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Fiona Apple vs. Rodney King

In a speech similar in tone to her widely-mocked 1997 MTV Video Music Awards acceptance, Fiona Apple told her Grand Rapids audience that she’s been really upset about Rodney King since he died and that she’s been carrying a picture of him. “We really let that guy down.” The speech culminated with Apple declaring July 9 to be “Rodney King Hero Day.” Then she played “Paper Bag.”

Discussing the show with my wife on the ride home, we came to the conclusion that just like 15 years ago, while the delivery of her message was inarticulate, rambly, and painfully awkward, the content her message was right on. She was 100% correct when at age 19 she pointed out that the glossy celebrity world of MTV was bullshit. It was bullshit then and it still is. And last night, she eventually got around to the point of her story: When Rodney King sincerely asked everybody if we can all get along, people just made a joke out of it.

Think about that. In 1992, a guy who never asked to be put in the public spotlight is mocked mercilessly for asking rioters to “stop making it horrible for the older people and the kids.” Five years later, a 19 year old singer stumbles through an attempt to subvert the whole “awards show” rigamarole by telling kids not to model themselves after what celebrities think is cool but to “go with yourself.” And she gets mocked mercilessly for that.

What kind of shit is that?

Yes, she stammers a little and mixes up a couple words and quotes Maya Angelou, but the content of what she was saying was so fucking accurate that the entire world seemed to willfully misunderstand her. If half of the people who had heard that speech had taken her message to heart, the audience for future awards shows would’ve shriveled up. That world is bullshit. Who even tries to deny that anymore?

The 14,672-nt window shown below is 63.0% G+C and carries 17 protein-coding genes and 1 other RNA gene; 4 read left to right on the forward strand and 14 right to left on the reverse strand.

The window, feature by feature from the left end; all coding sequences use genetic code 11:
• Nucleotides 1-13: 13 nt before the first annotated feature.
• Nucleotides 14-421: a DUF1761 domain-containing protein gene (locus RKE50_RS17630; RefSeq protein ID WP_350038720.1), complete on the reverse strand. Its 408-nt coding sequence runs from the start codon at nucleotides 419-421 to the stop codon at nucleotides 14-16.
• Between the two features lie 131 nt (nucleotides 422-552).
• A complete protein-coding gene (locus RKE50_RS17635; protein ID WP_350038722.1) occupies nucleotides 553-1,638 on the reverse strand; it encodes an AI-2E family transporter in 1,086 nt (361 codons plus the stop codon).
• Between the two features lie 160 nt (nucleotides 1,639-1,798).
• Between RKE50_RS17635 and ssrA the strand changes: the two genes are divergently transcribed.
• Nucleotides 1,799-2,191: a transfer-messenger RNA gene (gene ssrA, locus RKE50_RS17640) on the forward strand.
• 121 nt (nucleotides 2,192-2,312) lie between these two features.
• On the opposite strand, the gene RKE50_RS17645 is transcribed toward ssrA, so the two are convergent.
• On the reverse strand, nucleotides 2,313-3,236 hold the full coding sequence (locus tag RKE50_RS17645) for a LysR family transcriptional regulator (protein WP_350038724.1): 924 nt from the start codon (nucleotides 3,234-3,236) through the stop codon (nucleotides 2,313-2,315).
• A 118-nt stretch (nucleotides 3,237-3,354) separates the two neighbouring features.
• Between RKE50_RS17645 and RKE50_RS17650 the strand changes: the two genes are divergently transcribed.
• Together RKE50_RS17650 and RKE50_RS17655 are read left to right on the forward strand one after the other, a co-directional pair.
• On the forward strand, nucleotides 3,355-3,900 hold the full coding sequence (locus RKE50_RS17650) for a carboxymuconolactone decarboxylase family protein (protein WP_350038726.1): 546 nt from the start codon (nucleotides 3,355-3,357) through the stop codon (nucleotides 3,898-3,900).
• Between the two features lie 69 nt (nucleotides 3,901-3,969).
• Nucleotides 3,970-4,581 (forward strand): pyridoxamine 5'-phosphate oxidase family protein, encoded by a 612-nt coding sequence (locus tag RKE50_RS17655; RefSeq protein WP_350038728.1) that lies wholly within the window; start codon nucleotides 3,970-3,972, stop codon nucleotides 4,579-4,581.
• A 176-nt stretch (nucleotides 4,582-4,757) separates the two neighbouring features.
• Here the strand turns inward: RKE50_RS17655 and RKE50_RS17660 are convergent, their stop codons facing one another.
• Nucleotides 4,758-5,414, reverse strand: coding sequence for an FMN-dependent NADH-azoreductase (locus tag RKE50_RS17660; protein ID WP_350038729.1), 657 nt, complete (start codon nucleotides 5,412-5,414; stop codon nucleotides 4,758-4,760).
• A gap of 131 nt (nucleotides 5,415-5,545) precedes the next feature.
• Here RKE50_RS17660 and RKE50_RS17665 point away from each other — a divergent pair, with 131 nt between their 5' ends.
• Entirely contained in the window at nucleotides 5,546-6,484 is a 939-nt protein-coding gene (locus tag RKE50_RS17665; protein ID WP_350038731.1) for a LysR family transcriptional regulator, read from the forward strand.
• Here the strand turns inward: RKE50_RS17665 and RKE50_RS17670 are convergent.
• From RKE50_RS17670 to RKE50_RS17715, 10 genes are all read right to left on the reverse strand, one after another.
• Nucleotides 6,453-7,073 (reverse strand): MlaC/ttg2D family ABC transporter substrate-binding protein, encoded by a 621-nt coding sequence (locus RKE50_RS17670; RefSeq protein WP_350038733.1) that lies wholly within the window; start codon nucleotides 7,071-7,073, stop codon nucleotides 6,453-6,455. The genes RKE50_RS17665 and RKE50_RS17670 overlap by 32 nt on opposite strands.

And again, last night the message of her rant about Rodney King was nearly obfuscated by her inarticulate manner of presenting it. For a person who writes such compelling lyrics, Fiona Apple is apparently pretty terrible at coming up with words off the cuff. Maybe that’s why it takes her seven years between albums!

Learning that she’s a great big stoner has actually made me feel better about her awkward public persona. She’s not stupid or crazy; she’s just super high. Which makes it funny instead of embarrassing. (We’re laughing with you, not at you.) It probably also explains her yoga/frog inspired dance moves.

And anyway, who cares how somebody talks (or dances) when they have a singing voice like that? Getting to see and hear her perform at the beautiful Meijer Gardens was an especially rare treat. And while the sunshine bothered her sensitive eyes (“I’m not really that angry — I’m just squinting.”), it made for a gorgeous setting for her haunting, otherworldly music.

2 thoughts on “Fiona Apple vs. Rodney King”

  1. So for someone who has never listened to Fiona Apple, where do I start? Give me a song title that will open my ears.

  2. “Werewolf” off the new album is pretty representative of her interesting, smart lyrics and her soulful voice: http://soundcloud.com/fionaapple/werewolf

    The new album is pretty stripped down to just piano, drums, occasional bass and tape effects, but her previous material (especially Extraordinary Machine and When the Pawn) has a lot of weird, cool instrumentation.

    For me, though, it’s really all about the voice. Which — from the first time I heard her in the teen/porn/creep video for “Criminal” — has always reminded me of Essra Mohawk (Schoolhouse Rock’s “Sufferin’ Until Suffrage”).

    My fave Fiona tracks if you’re hitting Spotify: Criminal, Sleep to Dream, Paper Bag, A Mistake, Get Gone, Extraordinary Machine, Please Please Please, Red Red Red, Every Single Night, Hot Knife.

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